What Is the Gift of Tongues in the Bible?

The gift of tongues in the Bible is surprisingly different from what most Christians believe. The Church Fathers shed some light on the matter.

Jun 20, 2024By Eben De Jager, PhD New Testament, MTh Christian Spirituality

gift of tongues bible


The outpouring of the Holy Spirit in Acts 2 is one of the most iconic descriptions of a New Testament event. Tongues of fire descended on the heads of the gathered disciples and they spoke in tongues. But what exactly was this gift of tongues? Is there a difference between the languages spoken in Acts and that of 1 Corinthians?


Different Views on the Gift of Tongues

Pentecost icon, Source: Wikimedia Commons


In the Pentecostal and Charismatic tradition, the gift of tongues is a prayer or devotional language used to communicate with God. The academic term used to reference this view of tongues is glossolalia. The term glossolalia comes from the Greek word glossa, which means “tongue” and implies language. Lalia, means “to speak.” It refers to an unintelligible language that some people call “the language of angels,” alluding to 1 Corinthians 13:1.


The alternative view of tongues is called xenolalia and comes from two Greek words: xenos, which means “other” or “foreign,” and lalia, which means “to speak.” Xenolalia is the ability to speak a foreign language without having learned it. It describes a human language that is intelligible and native to a group of people somewhere in the world.


Pentecostals and Charismatics often view tongues in Acts as different from that of 1 Corinthians and may concede that Acts refers to xenolalia but insist that 1 Corinthians 12-14 speaks of glossolalia.

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A third, minority view, promotes the idea that the languages that people from different parts of the world heard on Pentecost were miracles of hearing, not of speaking. This phenomenon is called akoulalia, which is a portmanteau of akouo, from which we derive “acoustic,” and which means “to hear,” and lalia. It refers to the ability to understand a language that the hearer does not speak. If this was the case, it does not make sense that the gift is called the gift of tongues and not the gift of hearing.


The Church Fathers on the Gift of Tongues

Pentecost, by Duccio di Buoninsegna, 1255–1319, Source: Art Hive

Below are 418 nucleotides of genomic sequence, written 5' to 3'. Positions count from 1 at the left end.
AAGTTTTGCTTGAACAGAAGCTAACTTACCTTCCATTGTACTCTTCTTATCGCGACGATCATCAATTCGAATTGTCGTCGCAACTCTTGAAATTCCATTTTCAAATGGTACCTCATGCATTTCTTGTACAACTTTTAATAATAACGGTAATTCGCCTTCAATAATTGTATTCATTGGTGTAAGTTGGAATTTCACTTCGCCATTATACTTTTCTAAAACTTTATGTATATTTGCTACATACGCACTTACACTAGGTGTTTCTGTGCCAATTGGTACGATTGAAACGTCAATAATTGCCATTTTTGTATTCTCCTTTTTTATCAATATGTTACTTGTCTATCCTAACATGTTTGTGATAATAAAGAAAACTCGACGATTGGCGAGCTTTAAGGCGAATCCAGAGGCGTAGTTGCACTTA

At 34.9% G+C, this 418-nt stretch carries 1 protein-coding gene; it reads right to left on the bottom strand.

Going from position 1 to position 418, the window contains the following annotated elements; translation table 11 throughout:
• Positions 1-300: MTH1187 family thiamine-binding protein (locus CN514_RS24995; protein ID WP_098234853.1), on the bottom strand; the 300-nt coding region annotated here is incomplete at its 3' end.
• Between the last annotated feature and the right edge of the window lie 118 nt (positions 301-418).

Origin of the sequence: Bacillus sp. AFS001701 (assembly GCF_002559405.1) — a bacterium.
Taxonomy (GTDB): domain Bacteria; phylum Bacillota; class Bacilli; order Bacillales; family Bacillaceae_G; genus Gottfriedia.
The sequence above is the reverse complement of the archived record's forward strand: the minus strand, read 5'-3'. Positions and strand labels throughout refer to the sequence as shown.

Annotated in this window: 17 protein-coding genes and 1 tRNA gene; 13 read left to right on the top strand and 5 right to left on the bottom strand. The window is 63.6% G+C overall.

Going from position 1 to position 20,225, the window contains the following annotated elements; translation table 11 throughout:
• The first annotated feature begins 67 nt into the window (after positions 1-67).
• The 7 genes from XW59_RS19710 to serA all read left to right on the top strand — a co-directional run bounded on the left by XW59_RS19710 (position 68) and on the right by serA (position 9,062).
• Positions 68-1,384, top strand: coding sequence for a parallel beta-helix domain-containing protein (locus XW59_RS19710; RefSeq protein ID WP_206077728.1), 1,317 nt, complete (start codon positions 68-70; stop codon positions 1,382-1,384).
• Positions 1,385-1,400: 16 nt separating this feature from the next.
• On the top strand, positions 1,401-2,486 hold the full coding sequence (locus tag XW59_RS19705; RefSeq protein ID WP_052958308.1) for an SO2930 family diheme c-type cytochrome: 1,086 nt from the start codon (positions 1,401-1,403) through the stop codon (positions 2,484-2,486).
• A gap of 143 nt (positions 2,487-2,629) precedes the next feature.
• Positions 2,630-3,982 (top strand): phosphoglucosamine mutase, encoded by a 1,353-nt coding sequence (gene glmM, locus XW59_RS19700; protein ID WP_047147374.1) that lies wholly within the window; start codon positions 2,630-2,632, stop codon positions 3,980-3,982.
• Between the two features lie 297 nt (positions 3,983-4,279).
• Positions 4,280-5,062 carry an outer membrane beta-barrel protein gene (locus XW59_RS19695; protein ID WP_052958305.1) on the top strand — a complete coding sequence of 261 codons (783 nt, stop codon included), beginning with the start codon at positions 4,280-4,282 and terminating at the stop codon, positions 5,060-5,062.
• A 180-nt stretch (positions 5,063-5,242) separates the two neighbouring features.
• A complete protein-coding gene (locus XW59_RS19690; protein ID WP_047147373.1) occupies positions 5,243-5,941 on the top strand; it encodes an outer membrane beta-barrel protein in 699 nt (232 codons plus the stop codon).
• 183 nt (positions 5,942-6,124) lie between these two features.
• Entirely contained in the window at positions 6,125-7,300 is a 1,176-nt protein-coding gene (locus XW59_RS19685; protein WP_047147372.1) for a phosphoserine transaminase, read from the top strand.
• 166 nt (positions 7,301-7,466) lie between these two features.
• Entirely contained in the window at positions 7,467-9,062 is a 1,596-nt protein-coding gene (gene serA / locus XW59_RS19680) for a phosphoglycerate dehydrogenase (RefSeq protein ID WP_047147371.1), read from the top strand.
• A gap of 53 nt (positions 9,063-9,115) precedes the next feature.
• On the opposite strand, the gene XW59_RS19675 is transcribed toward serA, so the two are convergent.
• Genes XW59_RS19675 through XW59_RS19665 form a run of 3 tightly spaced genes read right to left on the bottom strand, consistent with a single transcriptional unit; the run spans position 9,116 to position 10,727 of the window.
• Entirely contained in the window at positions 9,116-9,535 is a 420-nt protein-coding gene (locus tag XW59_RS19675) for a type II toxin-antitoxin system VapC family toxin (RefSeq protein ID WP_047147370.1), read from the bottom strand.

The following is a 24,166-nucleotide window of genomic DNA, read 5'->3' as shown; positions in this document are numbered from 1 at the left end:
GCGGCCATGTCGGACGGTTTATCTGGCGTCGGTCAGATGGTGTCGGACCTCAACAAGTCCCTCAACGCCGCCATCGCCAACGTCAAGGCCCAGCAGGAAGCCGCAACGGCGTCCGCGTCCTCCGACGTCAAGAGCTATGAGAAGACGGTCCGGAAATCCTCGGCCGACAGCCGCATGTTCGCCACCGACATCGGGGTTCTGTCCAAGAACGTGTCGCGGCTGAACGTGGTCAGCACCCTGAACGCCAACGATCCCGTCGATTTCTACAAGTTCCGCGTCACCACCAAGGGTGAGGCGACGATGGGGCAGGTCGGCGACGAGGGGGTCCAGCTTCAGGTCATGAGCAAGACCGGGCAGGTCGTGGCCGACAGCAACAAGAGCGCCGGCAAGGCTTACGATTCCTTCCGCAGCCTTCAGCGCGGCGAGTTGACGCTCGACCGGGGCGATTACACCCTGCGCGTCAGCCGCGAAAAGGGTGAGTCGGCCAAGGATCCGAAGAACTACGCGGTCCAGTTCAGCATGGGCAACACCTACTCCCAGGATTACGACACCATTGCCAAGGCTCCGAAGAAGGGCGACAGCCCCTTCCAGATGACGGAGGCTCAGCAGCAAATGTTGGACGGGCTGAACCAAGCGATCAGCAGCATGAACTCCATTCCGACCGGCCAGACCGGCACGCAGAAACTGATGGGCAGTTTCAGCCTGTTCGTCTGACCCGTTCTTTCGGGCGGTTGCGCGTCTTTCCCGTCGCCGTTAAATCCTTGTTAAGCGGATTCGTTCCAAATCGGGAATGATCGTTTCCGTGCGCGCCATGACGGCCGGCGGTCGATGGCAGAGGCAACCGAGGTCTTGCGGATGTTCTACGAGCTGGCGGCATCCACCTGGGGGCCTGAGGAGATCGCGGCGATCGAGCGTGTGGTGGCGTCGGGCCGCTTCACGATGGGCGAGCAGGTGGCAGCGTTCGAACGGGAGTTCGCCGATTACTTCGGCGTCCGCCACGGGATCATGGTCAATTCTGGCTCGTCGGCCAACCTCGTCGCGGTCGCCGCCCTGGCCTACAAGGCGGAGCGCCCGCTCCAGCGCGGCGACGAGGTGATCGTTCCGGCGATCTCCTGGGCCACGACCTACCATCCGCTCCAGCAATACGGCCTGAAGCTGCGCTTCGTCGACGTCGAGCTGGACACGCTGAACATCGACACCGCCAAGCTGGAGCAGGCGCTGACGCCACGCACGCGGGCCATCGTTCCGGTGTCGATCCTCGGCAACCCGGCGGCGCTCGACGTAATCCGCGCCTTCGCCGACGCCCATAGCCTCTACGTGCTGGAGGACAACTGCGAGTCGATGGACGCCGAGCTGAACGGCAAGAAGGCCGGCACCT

The Church Fathers handed down a tradition that describes the gift of tongues as something different from what churches today (particularly Pentecostals and Charismatics), believe the gift of tongues is (or was). Rufinus of Aquileia had the following to say about the gift of tongues in Commentary on the Apostles Creed:


“Our forefathers have handed down to us the tradition that, after the Lord’s ascension, when, through the coming of the Holy Ghost, tongues of flame had settled upon each of the Apostles, that they might speak diverse languages, so that no race however foreign, no tongue however barbarous, might be inaccessible to them and beyond their reach, they were commanded by the Lord to go severally to the several nations to preach the word of God.”


Evidently, Rufinus believed the gift of tongues was the ability to speak all languages known to man without having learned those languages by studying their grammar or vocabulary. He was not alone in this view. Augustine of Hippo described it as “speaking in the tongues of every nation,” speaking with “the tongues of all nations” and “they began to speak with the different languages of all nations which they didn’t know, and hadn’t learned.” Gregory the Great agreed, claiming the gift was “the knowledge of all languages.”


Tyrannius Rufinus or Rufinus of Aquileia, by Frederick Bloemaert, 1614—1669, Source: Europeana


Theodoret of Cyrus explained the purpose of this miraculous ability. He claims that the gift was “knowing all languages to be teachers to all nations, preaching to each in their familiar language.” The purpose was to spread the gospel message to other nations.


Faced with these claims, some people argue that the references to “all languages” means that among all the gifted individuals, the various languages of the word are represented. Both the works of Jerome and Augustine of Hippo refute such claims. Jerome writes that “each [of those who received the gift of tongues] spoke every language,” while Augustine declares that “Each individual was speaking in all tongues.”


So, how does the view of the church fathers differ from xenolalia? Xenolalia refers to the ability to speak another language or languages but does not claim the universal ability to speak all languages without having learned them. The supernatural ability to speak all languages is called pan-xenolalia.


Pentecost, a Missal made from parchment originating from East Anglia, between circa 1310 and circa 1320, Source: Wikimedia Commons


The early Church Fathers, such as Justin Martyr and Irenaeus, supposedly lived in a time when miraculous gifts of the spirit were contemporary manifestations. Later fathers, like Origen, speak of these gifts as diminishing soon after. Chrysostom stated that the gift of tongues “used to occur but now no longer take place.” Augustine and Theodoret of Cyrus also refer to the gifts as something of the past. Cyril of Alexandria claimed that only the first generation of apostles received the gift of tongues. Pooling their comments and considering the dates they lived and wrote, they believed that the gift of tongues they described ceased sometime between 200 to 250 CE.


The tradition of what the gift of tongues was, was handed down in the writings and oral traditions among Church Fathers who lived much closer to that time. About two dozen refer to the gift of tongues and all seem to agree as to what the gift constituted. Only one quote by Tertullian seems to support a glossolalic view on tongues, but on closer inspection, it is used out of context.